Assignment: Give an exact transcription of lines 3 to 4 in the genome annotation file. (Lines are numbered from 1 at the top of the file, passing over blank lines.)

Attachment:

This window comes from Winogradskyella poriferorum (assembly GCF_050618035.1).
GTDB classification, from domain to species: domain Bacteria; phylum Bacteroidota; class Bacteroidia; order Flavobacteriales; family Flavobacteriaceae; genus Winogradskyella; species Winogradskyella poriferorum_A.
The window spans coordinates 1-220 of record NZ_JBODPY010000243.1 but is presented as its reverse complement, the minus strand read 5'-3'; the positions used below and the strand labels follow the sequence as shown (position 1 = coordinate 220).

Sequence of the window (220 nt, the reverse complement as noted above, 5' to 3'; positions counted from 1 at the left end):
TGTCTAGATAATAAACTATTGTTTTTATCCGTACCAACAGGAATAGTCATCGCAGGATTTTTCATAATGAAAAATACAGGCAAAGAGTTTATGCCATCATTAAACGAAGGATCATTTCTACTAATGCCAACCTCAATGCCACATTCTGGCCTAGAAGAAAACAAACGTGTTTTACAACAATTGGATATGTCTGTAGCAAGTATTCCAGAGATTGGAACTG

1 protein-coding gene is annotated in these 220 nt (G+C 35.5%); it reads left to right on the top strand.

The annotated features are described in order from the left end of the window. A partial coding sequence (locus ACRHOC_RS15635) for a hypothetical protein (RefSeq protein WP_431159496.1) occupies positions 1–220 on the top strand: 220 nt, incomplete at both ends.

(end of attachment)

The window spans coordinates 1-220 of record NZ_JBODPY010000243.1 but is presented as its reverse complement, the minus strand read 5'-3'; the positions used below and the strand labels follow the sequence as shown (position 1 = coordinate 220).

Sequence of the window (220 nt, the reverse complement as noted above, 5' to 3'; positions counted from 1 at the left end):